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In Tsunami's Wake, Fierce Debate Over Japan's 'Great Wall'

The government wants to build sea walls that will be 30 feet high in places and stretch for more than 200 miles. Some say the $8 billion effort is too costly and will ruin the beaches.
NPR

In Iraq, Anbar Faces Extremists Stronger Than Those U.S. Fought

The extremists now committing a wave of attacks in Iraq's Anbar province are significantly better trained, funded and equipped than the al-Qaida-linked groups American soldiers battled there.
NPR

U.S. Checks For Stolen Passports, But Other Nations Fall Short

Two men apparently boarded Malaysia Airlines flight 370 with stolen passports. The U.S. has safeguards to prevent that from happening on U.S.-bound flights, but other nations are not as diligent.
NPR

How An Aircraft Can Fall From The Sky Midflight

There's much conjecture about what happened to Malaysian Airlines Flight MH370, which disappeared over the weekend. But planes can experience everything from bad weather to technical failures.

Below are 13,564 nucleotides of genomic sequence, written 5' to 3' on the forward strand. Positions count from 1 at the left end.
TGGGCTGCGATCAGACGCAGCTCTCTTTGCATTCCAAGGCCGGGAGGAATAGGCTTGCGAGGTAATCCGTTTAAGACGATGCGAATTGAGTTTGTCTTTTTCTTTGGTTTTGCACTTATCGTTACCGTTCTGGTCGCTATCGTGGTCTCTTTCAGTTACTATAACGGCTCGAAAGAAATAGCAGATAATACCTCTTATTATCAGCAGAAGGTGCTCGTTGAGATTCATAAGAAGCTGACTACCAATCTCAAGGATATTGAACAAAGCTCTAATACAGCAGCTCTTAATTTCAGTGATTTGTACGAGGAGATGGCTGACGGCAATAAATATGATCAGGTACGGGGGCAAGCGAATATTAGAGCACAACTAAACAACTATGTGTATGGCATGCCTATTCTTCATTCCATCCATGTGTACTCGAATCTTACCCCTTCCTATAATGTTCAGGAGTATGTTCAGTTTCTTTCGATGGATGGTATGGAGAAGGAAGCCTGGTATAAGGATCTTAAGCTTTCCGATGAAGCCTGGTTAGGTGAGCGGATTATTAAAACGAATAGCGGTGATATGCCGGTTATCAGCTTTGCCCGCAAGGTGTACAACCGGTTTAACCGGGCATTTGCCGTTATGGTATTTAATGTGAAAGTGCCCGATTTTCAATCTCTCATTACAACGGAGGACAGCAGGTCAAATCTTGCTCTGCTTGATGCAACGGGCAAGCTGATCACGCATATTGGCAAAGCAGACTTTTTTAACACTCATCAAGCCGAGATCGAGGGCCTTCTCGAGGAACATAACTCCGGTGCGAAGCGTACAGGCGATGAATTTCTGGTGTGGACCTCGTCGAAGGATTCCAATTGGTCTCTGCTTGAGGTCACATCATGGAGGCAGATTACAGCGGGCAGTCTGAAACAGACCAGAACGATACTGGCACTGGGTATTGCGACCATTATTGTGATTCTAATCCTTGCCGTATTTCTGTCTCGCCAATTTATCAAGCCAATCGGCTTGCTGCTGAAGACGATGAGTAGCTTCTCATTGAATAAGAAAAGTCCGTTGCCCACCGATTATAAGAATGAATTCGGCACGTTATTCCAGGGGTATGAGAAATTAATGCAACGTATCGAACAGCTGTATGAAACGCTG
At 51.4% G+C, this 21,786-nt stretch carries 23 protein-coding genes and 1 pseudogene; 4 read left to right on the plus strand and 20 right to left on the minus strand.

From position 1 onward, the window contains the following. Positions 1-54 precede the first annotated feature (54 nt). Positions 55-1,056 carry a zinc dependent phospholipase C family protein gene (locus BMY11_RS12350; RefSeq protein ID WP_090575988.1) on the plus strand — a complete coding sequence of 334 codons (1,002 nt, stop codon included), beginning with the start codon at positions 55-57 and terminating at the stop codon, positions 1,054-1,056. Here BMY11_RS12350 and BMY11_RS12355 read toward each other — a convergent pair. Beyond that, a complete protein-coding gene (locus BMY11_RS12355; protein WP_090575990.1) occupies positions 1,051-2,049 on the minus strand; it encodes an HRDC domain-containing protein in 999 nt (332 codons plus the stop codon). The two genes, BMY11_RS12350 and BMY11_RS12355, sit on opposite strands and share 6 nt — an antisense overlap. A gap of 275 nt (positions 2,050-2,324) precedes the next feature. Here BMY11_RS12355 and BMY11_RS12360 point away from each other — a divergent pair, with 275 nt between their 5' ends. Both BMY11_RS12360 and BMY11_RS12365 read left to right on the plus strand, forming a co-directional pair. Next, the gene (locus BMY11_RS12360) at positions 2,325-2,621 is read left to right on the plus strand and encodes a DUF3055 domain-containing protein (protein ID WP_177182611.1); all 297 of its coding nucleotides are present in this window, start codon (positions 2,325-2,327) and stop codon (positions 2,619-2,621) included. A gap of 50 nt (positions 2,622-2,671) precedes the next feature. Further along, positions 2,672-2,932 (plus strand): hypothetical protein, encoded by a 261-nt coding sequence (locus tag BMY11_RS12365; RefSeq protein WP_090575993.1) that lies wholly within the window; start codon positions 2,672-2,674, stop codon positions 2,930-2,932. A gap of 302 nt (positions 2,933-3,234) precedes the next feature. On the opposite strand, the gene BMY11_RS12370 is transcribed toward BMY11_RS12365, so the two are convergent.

NPR

What Pepsi Can Teach Us About Soft (Drink) Power In Russia

The soft drink giant is one of the few big U.S. firms with major investments in Russia. And the reasons why say a lot about why the U.S. has less leverage in Russia than it might like.
NPR

Plane Lost, Uncertainties Regained

The mystery of the missing Malaysia Airlines Flight MH370 is all the more troubling given how certain we seem to be about everything around us. Has technology inoculated us from reality?
NPR

QUIZ: What Came Out Of World War I?

World War I shook up the world in a dramatic way — and from that chaos emerged inventions, words and other things we still use today. Can you identify them all?
NPR

Drug Cartel Boss Dies A Second Time

Nazario Moreno, leader of the Knights Templar drug cartel, is dead — again. He was wrongly confirmed dead in 2010, but now, Mexican authorities claim they know "100 percent" that they killed him.
NPR

In Crimea, Public Relations Can Be As Dangerous As Politics

In Ukraine, a dangerous "information war" is being waged by volunteers who are trying to win support in Crimea, where there is a near-total information blackout of pro-Ukrainian opinions.
NPR

Pending Russian Response, Kerry's Travel Plans Are Up In The Air

Before Secretary of State John Kerry agrees to visit Russia, the State Department says it wants to see concrete evidence that Russia's ready for serious discussions on ending the crisis in Ukraine.

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